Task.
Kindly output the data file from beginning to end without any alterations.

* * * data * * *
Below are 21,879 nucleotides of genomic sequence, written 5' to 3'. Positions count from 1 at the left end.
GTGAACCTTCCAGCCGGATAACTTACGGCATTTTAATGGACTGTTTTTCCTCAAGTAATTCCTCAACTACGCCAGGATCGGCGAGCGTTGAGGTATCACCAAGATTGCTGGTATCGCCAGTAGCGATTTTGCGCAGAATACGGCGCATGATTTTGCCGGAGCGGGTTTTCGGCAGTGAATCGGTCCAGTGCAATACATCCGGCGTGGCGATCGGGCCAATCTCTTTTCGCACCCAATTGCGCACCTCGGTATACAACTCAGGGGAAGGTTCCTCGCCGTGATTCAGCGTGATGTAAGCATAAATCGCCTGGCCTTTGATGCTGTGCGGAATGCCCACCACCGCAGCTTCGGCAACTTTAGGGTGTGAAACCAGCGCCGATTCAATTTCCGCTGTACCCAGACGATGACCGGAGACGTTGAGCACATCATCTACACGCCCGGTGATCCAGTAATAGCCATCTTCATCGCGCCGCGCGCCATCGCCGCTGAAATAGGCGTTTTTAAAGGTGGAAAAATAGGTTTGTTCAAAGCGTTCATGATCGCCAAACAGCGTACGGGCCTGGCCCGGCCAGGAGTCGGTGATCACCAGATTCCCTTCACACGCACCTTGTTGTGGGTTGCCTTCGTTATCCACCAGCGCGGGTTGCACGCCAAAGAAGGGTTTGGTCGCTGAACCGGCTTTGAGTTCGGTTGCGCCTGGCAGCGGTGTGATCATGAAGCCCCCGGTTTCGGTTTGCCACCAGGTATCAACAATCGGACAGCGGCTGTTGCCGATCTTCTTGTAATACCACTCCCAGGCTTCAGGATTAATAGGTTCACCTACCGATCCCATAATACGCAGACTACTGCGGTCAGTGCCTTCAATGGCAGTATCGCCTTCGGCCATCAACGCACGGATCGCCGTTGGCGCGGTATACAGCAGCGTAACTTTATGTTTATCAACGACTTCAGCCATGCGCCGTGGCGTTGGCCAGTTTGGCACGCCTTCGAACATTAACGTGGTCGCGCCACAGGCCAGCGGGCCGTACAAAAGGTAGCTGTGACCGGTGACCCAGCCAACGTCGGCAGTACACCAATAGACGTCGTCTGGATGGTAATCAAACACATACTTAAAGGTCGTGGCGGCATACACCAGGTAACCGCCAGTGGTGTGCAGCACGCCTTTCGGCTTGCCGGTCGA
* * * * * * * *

Below are 21,879 nucleotides of genomic sequence, written 5' to 3'. Positions count from 1 at the left end.
GTGAACCTTCCAGCCGGATAACTTACGGCATTTTAATGGACTGTTTTTCCTCAAGTAATTCCTCAACTACGCCAGGATCGGCGAGCGTTGAGGTATCACCAAGATTGCTGGTATCGCCAGTAGCGATTTTGCGCAGAATACGGCGCATGATTTTGCCGGAGCGGGTTTTCGGCAGTGAATCGGTCCAGTGCAATACATCCGGCGTGGCGATCGGGCCAATCTCTTTTCGCACCCAATTGCGCACCTCGGTATACAACTCAGGGGAAGGTTCCTCGCCGTGATTCAGCGTGATGTAAGCATAAATCGCCTGGCCTTTGATGCTGTGCGGAATGCCCACCACCGCAGCTTCGGCAACTTTAGGGTGTGAAACCAGCGCCGATTCAATTTCCGCTGTACCCAGACGATGACCGGAGACGTTGAGCACATCATCTACACGCCCGGTGATCCAGTAATAGCCATCTTCATCGCGCCGCGCGCCATCGCCGCTGAAATAGGCGTTTTTAAAGGTGGAAAAATAGGTTTGTTCAAAGCGTTCATGATCGCCAAACAGCGTACGGGCCTGGCCCGGCCAGGAGTCGGTGATCACCAGATTCCCTTCACACGCACCTTGTTGTGGGTTGCCTTCGTTATCCACCAGCGCGGGTTGCACGCCAAAGAAGGGTTTGGTCGCTGAACCGGCTTTGAGTTCGGTTGCGCCTGGCAGCGGTGTGATCATGAAGCCCCCGGTTTCGGTTTGCCACCAGGTATCAACAATCGGACAGCGGCTGTTGCCGATCTTCTTGTAATACCACTCCCAGGCTTCAGGATTAATAGGTTCACCTACCGATCCCATAATACGCAGACTACTGCGGTCAGTGCCTTCAATGGCAGTATCGCCTTCGGCCATCAACGCACGGATCGCCGTTGGCGCGGTATACAGCAGCGTAACTTTATGTTTATCAACGACTTCAGCCATGCGCCGTGGCGTTGGCCAGTTTGGCACGCCTTCGAACATTAACGTGGTCGCGCCACAGGCCAGCGGGCCGTACAAAAGGTAGCTGTGACCGGTGACCCAGCCAACGTCGGCAGTACACCAATAGACGTCGTCTGGATGGTAATCAAACACATACTTAAAGGTCGTGGCGGCATACACCAGGTAACCGCCAGTGGTGTGCAGCACGCCTTTCGGCTTGCCGGTCGA